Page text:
Asmat Cultural Festival is an annual event for the legendary carving of Asmat Tribe held at Yos Sudarso Square in Agats City, Asmat Regency, Papua Province, Indionesia. Cultural festivals include woodcarving exhibitions and auctions presented by hundreds of artisans and artists who will showcase their outstanding skills in sculpting, weaving, boating, various dances and traditional music performances.

Located in Papua Province, the Asmat community is well known for its rituals and natural talents to make carvings on wood without any sketches. These high-value fine carvings are connected with ancestral spirits in a very distinctive style that has been the concern of anthropologists and fills in the auction events, exhibitions and museums of the world.

The Asmat population is divided into those who live on the coast and those who live in the interior of the rainforest. These two populations differ from one another in terms of dialect, way of life, social structure and ritual. The coasta…

Lower Zambezi National Park

The Lower Zambezi National Park is a conservation area of 4,092 sq kilometers across with 120 kilometers along the northern edge of the Zambezi River in Lusaka Province, Zambia, declared in 1983 which was previously a private game reserve of the Zambian president. The park sits on the Zambezi floodplain and one of the few remaining wilderness areas in Africa.

The park has a sloping gentle topography from the Zambezi Escarpment to the Zambezi River with two major forest prairier ecoregions that are distinguished by two dominant tree species. The Miombo Forest (Brachystegia) in the higher ground in the north and and the Mopane Forest (Colophospermum mopane) on the lower slopes of the south are interspersed with white acacia (Faidherbia albida).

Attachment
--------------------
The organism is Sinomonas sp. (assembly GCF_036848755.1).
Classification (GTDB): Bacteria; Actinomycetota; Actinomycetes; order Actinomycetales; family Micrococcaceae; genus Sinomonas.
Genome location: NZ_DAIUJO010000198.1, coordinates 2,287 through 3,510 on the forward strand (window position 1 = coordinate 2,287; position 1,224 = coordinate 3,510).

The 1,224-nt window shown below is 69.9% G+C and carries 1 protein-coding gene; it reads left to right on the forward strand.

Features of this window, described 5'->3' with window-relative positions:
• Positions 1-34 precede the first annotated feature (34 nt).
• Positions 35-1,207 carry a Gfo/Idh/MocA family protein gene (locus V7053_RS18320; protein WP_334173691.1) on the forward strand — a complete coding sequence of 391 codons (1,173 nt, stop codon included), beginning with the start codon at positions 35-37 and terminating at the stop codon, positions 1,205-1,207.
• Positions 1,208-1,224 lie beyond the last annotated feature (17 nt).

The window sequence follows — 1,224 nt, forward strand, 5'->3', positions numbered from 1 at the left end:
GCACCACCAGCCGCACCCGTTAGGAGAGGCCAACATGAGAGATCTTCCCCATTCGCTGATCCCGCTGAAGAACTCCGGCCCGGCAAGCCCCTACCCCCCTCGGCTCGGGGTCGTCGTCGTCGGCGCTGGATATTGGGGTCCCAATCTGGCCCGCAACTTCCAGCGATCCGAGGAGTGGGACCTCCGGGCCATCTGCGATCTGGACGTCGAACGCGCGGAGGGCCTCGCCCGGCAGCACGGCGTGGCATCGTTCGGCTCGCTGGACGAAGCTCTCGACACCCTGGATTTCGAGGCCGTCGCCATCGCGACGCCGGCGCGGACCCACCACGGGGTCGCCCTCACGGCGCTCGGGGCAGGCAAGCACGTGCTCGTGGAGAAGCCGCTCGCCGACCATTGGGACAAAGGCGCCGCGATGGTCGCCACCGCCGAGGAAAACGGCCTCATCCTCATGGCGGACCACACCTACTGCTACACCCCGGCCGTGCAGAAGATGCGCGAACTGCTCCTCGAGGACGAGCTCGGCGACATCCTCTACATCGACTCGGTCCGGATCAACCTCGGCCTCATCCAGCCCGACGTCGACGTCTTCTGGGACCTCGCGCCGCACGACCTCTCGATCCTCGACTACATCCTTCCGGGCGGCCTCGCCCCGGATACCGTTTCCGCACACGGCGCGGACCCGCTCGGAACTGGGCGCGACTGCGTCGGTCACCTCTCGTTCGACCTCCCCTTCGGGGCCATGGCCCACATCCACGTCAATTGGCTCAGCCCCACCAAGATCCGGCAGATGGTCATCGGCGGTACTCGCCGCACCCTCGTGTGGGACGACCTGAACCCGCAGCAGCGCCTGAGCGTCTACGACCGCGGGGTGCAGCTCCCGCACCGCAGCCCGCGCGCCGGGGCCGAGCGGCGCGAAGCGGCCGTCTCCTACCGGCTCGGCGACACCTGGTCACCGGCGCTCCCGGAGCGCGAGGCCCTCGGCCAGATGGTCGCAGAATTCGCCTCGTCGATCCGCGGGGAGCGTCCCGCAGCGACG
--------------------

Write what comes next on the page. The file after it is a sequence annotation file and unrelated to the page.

The Lower Zambezi Valley includes the Lower Zambezi National Park and Game Management Areas (GMA's) around it are rich in biodiversity. The banks of the river are flood plains mostly diasporus, ficus and other river species. Forests, wet…

El Paraíso

El Paraíso is a site of mysterious ruins built in the Late Preceramic or Cotton Preceramic period (3500-1800 BCE) or an aceramic site of 0.58 sq kilometers in Chillon River Valley, San Martín de Porres District, Lima Province, Peru . The area was once occupied briefly by a group of cultures for at least 300 to 400 years and the estimated population is 1500 and 3000 people.

The ruins of the Andean Preceramic stone structure have long been a debate among archaeologists calling the Late Preceramic period, while Fréderic Engel (1957) refers to Cotton Preceramic. Pozorski and Pozorski (2008) argue El Paraíso is an "aceramic" site because at that time many other areas have ceramics.

The purpose of the site is also still mysterious given the lack of sediment, the presence of burial or grave areas, and the construction of thick walls consisting of rocks dug in local hills which confirm the theory that the site is not a residential or domestic complex. The evidence precisely promotes…